Sen. Bernie Sanders probably doesn’t expect there will ever be nationwide rent control. His presidential campaign proposal is more of the inspirational sort. As the Cato Institute’s Ryan Bourne writes in a new analysis, “What he is really doing here is endorsing a spate of new rent control laws across states, encouraging left‐wing activists to push for more stringent restrictions elsewhere.”
The Sanders plan — limiting landlords to annual rent increases of three percent or 1.5 times inflation “whichever is higher” — also does at least one other thing: It gives insight into whether Sanders-style socialism offers a dynamic approach to governance. Does it evolve in reaction to evidence and experience? (That’s a question I asked in my recent The Week column, “Has Bernie Sanders learned anything over the past 50 years?”)
Our experience with rent control certainly teaches a few lessons about central planning and markets. As economist Daniel Shoag explains in a 2019 report, “Economists have long understood that rent control creates substantial misallocation of housing since those grandfathered into below-market-rate units keep apartments even when they would be valued more highly by others. Rent control weakens incentives to supply housing, increases crime, and may ultimately lead to even more gentrification.”
Market distortions and bad consequences everywhere you look. But recognizing that reality also requires recognizing that a central problem with housing affordability — particularly in high-wage, high-productivity cities — is government intervention via land-use regulation that limit housing construction. Housing prices are sending a message here.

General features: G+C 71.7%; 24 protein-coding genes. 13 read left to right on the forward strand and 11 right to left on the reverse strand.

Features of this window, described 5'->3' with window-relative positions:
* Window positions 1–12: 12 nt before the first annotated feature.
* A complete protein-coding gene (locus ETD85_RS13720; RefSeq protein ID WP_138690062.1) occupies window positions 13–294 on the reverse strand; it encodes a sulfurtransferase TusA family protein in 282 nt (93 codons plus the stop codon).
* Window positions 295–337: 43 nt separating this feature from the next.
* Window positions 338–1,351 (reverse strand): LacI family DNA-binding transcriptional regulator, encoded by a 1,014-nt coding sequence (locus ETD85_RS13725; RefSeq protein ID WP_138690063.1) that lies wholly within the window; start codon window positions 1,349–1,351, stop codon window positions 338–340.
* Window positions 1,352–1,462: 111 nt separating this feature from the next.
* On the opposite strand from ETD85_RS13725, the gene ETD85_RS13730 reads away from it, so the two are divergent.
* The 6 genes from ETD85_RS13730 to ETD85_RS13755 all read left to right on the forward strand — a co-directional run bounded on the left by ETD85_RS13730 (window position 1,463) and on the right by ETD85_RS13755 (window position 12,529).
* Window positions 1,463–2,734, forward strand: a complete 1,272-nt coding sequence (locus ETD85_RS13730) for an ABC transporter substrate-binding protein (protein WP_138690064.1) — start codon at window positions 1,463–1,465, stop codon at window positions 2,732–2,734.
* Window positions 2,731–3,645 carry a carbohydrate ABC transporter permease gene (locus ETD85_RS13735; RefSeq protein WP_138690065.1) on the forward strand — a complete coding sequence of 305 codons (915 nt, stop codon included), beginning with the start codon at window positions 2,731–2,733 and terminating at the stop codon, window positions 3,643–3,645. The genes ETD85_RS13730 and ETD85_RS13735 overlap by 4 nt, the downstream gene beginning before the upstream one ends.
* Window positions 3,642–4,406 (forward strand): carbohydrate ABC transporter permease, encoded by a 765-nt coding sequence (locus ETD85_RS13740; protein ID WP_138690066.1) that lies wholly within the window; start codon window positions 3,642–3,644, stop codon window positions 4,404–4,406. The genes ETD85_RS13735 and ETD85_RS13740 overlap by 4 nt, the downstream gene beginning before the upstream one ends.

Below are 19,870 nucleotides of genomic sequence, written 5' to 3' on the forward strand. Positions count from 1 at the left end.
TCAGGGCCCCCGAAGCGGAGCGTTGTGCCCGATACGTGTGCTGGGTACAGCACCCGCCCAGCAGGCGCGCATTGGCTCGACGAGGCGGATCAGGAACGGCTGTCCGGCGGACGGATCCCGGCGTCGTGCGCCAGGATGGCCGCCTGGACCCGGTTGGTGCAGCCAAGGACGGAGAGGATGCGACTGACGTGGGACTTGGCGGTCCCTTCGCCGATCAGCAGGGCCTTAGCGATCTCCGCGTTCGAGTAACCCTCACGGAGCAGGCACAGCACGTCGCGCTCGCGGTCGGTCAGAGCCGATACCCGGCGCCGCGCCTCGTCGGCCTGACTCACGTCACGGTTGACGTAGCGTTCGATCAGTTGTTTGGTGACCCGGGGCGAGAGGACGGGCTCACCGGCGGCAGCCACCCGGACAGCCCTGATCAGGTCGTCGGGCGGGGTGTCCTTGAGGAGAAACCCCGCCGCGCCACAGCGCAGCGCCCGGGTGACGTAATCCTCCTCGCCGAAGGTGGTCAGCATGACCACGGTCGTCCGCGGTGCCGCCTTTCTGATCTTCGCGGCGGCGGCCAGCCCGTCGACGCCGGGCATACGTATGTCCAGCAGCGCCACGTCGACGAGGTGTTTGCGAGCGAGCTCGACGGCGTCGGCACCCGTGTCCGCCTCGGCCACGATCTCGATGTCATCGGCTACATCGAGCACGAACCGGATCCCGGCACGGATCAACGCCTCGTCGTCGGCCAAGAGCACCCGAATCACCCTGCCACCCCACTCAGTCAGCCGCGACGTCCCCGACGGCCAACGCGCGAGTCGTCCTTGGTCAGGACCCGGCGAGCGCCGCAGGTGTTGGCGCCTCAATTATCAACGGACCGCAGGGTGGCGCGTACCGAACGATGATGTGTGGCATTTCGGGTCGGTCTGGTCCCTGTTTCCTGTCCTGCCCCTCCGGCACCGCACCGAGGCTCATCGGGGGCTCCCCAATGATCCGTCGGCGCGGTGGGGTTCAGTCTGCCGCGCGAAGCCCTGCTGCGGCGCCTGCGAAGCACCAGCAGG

Yet Sanders apparently thinks the problem is greedy landlords exploiting renters. But if that were really the case, why the long-term variance in rent increases in cities across America? As Bourne points out, “Is there any reason to suspect that landlords have been greedier in Miami than Milwaukee, or Seattle than St Louis? Or is it more likely that supply and demand trends have been different across cities over that 20 years?”
To be a socialist is to be a planner and micromanager of human action. And it’s sad if Sanders hasn’t learned the downsides of his ideology as practiced in Soviet Union or San Francisco. I recently chatted with NYU urbanist Alain Bertaud about his new book, Order Without Design: Markets Shape Cities. The book’s title comes from the following passage in Friedrich Hayek’s The Fatal Conceit, where the economist argues that planners must recognize “that order-generated without design can far outstrip plans men consciously contrive.”
And in the case of cities, Bertaud says “planners just don’t know enough to decide where the high density should be, where the low density should be, where the low-income people live. … And so in their ambition to shape the city, they in fact create a straitjacket into which the city cannot go. And then, of course, especially the lowest income people have no room to exist, practically, because of the high cost of developing anything.” If Sanders wants to offer a critique of socialism, American housing policy would be a great place to start.
This article by James Pethokoukis first appeared at AEI.